Pseudo-Constantine, as we saw above, goes on to leave Rome because (Fried's translation now) “it is not right that an earthly emperor should have jurisdiction...where the...head of the Christian religion has been established.” Fried concludes:  “As far as earthly power and dominion were concerned, and as expressed at the end of the document, the...goal was more modest.... Not power over the entire West, but only over the City of Rome was granted to the successor of St. Peter” (45).

Fried's reasoning, specifically with respect to the meaning of potestas and dicio, deserves a closer look. Lexicographical investigations convince him that these terms can refer, above all, to four different things: 1) "an aspect of legal ownership,” 2) “administrative sovereignty,” 3) “imperial or royal authority,” and 4) the “jurisdiction of a bishop” (40-42). Fried finds reasons to exclude the first three possibilities, thus driving us into the fourth. Now I should confess, at the outset, that I suffer from a serious allergy to this Lord, Liar, Lunatic style of persuasion. I’d rather accept an interpretation because it seems intrinsically convincing than because it’s the least objectionable of the (perhaps artificially) limited possibilities on offer. Fried does bring some positive arguments to bear on the question, but they're weak tea indeed; and what's more, the alternative interpretations he outlines weather his attempts at exclusion quite well. We'll go in order:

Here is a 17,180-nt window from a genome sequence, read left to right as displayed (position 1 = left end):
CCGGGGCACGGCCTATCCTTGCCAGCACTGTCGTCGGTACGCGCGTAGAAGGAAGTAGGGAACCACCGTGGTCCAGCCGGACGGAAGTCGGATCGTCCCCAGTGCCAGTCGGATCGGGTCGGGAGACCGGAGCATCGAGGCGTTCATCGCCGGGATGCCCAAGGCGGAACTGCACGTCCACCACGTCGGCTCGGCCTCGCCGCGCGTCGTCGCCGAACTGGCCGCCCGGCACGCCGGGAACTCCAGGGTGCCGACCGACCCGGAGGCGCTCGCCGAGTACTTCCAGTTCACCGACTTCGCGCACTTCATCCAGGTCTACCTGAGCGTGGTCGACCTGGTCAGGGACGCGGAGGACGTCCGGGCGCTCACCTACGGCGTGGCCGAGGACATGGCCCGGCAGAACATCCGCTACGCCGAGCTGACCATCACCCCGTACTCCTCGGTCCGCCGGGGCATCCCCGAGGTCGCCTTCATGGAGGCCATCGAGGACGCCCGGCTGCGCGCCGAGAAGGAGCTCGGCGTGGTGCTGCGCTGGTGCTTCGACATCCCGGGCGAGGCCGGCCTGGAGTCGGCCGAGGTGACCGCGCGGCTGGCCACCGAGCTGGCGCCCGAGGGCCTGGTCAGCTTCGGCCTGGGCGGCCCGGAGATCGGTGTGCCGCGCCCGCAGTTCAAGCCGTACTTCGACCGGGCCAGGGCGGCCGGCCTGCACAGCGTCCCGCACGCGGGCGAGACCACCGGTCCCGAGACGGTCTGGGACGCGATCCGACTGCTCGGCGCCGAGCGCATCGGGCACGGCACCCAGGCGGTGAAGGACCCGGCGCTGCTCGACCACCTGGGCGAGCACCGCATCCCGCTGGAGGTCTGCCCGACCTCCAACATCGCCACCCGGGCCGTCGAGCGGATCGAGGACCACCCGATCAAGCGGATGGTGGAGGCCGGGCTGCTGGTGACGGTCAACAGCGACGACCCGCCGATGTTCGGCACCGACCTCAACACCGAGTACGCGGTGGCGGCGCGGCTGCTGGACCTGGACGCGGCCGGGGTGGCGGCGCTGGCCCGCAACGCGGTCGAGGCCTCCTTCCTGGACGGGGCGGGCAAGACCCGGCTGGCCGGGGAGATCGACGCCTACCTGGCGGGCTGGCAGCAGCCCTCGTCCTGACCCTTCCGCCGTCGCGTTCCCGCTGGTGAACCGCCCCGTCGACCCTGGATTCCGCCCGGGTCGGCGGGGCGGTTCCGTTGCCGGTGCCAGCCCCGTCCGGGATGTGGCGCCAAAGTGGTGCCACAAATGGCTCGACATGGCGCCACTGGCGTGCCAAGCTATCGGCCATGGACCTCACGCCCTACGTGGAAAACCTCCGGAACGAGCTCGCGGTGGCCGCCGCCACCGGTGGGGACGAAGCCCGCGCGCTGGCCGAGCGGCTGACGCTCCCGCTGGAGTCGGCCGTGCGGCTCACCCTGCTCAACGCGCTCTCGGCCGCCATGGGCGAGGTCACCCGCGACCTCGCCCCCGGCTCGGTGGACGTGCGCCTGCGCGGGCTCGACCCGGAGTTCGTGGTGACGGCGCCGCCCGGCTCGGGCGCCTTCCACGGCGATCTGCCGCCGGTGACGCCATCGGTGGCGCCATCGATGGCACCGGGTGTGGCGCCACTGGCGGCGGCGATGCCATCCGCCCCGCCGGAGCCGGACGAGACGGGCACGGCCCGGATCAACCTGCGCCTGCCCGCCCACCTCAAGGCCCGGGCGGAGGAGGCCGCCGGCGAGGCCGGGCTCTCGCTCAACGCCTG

Possibility #1, “legal ownership,” is rejected because “a similar transfer of property, including the Lateran Palace, had already been referred to earlier, and the pope will certainly not have received any personal property.” Nor were things like “provinces” “part of the emperor’s ‘property.’” (41 with n. 127). It strikes me, first of all, that Fried is expecting too much linguistic precision from the forgery. And does the Constitutum Constantini really grant the imperial palace twice – once as property and once in some other sense? Here are the two passages he's talking about, from the translation provided in his appendix (so you know I'm not massaging the meaning):